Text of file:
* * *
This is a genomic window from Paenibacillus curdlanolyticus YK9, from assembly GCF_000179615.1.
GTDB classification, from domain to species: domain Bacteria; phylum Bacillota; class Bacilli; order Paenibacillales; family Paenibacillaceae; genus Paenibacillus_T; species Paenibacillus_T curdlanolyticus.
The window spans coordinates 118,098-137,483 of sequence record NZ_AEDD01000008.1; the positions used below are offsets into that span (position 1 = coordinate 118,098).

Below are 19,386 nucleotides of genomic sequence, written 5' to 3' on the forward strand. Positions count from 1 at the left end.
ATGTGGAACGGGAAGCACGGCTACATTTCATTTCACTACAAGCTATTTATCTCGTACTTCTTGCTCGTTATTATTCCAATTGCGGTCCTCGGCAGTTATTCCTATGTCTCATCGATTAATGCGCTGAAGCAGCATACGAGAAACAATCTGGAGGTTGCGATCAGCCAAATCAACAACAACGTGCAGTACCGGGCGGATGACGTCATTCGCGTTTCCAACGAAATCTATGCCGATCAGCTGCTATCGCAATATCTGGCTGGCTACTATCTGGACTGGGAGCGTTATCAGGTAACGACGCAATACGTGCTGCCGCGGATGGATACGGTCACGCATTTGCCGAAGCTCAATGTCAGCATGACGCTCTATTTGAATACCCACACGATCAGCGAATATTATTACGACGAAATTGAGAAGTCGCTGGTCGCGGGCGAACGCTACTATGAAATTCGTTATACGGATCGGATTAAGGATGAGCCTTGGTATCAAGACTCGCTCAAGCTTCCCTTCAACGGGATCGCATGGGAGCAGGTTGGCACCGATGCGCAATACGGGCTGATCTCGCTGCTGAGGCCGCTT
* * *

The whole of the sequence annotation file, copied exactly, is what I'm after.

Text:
This is a genomic window from Paenibacillus curdlanolyticus YK9, from assembly GCF_000179615.1.
GTDB classification, from domain to species: domain Bacteria; phylum Bacillota; class Bacilli; order Paenibacillales; family Paenibacillaceae; genus Paenibacillus_T; species Paenibacillus_T curdlanolyticus.
The window spans coordinates 118,098-137,483 of sequence record NZ_AEDD01000008.1; the positions used below are offsets into that span (position 1 = coordinate 118,098).

Below are 19,386 nucleotides of genomic sequence, written 5' to 3' on the forward strand. Positions count from 1 at the left end.
ATGTGGAACGGGAAGCACGGCTACATTTCATTTCACTACAAGCTATTTATCTCGTACTTCTTGCTCGTTATTATTCCAATTGCGGTCCTCGGCAGTTATTCCTATGTCTCATCGATTAATGCGCTGAAGCAGCATACGAGAAACAATCTGGAGGTTGCGATCAGCCAAATCAACAACAACGTGCAGTACCGGGCGGATGACGTCATTCGCGTTTCCAACGAAATCTATGCCGATCAGCTGCTATCGCAATATCTGGCTGGCTACTATCTGGACTGGGAGCGTTATCAGGTAACGACGCAATACGTGCTGCCGCGGATGGATACGGTCACGCATTTGCCGAAGCTCAATGTCAGCATGACGCTCTATTTGAATACCCACACGATCAGCGAATATTATTACGACGAAATTGAGAAGTCGCTGGTCGCGGGCGAACGCTACTATGAAATTCGTTATACGGATCGGATTAAGGATGAGCCTTGGTATCAAGACTCGCTCAAGCTTCCCTTCAACGGGATCGCATGGGAGCAGGTTGGCACCGATGCGCAATACGGGCTGATCTCGCTGCTGAGGCCGCTT